Corporate pledges to achieve net zero greenhouse gas emissions in line with the international Paris Agreement on climate change are proliferating around the world, including in Australia. Regulatory drivers include corporate law obligations to identify, disclose and manage climate-related financial risks, as well as a complex web of rapidly developing private regulatory initiatives. Non-state actors such as institutional investors, industry bodies and civil society, are increasingly involved in developing best practice standards for climate risk disclosure and management, engaging with companies to drive their uptake, and in some cases, litigating to embed best practice expectations and hold companies accountable for their climate commitments and performance. Although underlying corporate law obligations are climate-neutral and focus on transparency and process, the associated private climate regulation is increasingly organised around substantive Paris-aligned standards. Drawing on an empirical study of large Australian listed companies, this article explores whether private climate regulation is helping to drive robust corporate climate commitments, target-setting and associated activities, which have the potential to deliver real-world emissions reductions.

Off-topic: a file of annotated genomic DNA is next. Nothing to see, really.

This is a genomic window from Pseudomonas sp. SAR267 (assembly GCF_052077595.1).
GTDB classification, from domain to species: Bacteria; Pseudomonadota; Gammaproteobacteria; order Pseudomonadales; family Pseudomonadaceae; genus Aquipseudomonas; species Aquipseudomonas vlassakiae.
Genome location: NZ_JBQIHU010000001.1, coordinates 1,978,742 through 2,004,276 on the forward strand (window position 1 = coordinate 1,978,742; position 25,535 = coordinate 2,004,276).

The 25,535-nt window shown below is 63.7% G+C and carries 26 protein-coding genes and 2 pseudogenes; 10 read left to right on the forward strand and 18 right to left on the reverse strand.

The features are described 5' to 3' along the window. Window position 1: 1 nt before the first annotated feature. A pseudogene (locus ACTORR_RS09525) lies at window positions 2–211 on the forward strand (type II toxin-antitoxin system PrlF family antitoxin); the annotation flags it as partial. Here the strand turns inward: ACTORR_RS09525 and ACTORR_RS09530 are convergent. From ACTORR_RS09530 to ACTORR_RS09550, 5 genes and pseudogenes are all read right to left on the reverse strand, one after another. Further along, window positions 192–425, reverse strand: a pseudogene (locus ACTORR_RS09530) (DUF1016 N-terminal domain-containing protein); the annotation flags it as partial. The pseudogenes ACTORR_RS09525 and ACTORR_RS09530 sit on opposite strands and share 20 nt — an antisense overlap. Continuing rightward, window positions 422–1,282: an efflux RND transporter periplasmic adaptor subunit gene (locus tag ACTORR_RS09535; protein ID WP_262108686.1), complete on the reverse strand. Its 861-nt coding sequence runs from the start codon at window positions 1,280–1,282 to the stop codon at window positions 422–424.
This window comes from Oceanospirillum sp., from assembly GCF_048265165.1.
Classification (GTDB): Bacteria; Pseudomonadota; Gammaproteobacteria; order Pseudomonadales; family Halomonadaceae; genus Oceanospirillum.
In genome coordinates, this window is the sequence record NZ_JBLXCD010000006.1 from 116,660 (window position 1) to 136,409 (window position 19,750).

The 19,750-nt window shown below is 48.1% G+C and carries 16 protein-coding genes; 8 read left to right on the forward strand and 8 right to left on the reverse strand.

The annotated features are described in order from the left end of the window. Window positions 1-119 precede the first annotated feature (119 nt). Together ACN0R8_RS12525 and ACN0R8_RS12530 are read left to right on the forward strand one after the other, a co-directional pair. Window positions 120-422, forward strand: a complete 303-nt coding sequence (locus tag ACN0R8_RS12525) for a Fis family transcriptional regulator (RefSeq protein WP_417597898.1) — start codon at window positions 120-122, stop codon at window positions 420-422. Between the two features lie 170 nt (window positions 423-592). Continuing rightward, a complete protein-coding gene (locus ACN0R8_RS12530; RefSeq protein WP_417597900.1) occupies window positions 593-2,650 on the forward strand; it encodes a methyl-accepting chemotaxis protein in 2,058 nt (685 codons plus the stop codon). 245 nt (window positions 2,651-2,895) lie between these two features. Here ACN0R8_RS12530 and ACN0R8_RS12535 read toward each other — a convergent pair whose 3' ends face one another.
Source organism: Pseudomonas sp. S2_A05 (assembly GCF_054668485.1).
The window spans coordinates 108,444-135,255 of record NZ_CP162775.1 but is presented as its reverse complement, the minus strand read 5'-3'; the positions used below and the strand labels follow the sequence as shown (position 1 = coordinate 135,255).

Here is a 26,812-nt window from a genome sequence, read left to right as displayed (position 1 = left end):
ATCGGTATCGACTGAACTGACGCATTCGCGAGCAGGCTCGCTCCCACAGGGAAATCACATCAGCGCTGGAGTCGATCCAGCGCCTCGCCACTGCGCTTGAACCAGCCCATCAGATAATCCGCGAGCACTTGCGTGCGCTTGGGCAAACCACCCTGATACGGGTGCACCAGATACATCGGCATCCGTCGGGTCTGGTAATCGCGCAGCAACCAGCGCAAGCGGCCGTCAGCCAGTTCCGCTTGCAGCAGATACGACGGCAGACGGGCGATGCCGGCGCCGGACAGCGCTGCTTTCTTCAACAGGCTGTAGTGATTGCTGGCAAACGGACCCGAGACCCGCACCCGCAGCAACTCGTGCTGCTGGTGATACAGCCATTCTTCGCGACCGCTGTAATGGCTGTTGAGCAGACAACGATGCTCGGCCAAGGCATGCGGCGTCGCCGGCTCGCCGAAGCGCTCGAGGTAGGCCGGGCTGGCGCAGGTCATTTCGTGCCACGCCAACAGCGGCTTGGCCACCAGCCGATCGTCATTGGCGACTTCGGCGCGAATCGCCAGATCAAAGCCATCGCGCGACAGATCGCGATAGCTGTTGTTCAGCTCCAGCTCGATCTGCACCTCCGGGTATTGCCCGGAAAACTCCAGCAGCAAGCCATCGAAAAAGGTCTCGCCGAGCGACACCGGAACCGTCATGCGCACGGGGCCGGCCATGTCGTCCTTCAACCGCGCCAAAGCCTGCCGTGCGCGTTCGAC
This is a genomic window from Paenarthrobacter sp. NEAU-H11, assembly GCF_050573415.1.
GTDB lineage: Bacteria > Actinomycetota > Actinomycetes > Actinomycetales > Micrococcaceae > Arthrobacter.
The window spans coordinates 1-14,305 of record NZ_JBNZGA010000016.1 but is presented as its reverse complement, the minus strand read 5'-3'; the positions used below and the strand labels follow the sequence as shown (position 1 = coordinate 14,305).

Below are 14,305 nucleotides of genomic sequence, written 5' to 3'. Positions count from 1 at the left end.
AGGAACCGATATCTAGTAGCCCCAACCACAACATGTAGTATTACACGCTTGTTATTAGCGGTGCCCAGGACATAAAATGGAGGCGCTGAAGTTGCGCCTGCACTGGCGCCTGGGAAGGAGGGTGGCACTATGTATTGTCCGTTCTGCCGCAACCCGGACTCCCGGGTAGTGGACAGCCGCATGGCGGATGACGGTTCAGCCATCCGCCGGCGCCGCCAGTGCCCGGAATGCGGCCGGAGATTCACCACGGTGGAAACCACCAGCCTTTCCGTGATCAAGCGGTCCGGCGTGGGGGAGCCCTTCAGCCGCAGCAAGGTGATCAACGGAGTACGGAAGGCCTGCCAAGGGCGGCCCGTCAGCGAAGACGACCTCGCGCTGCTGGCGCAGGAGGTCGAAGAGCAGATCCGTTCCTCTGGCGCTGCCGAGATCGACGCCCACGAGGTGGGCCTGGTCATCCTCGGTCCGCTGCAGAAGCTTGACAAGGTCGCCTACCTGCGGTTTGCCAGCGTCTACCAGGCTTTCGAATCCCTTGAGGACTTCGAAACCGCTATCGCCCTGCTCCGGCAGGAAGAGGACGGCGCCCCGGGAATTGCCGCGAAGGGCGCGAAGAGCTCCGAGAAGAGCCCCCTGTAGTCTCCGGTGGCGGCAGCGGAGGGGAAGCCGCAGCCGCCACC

- Net-zero emissions
- climate targets
- Corporate accountability and responsibility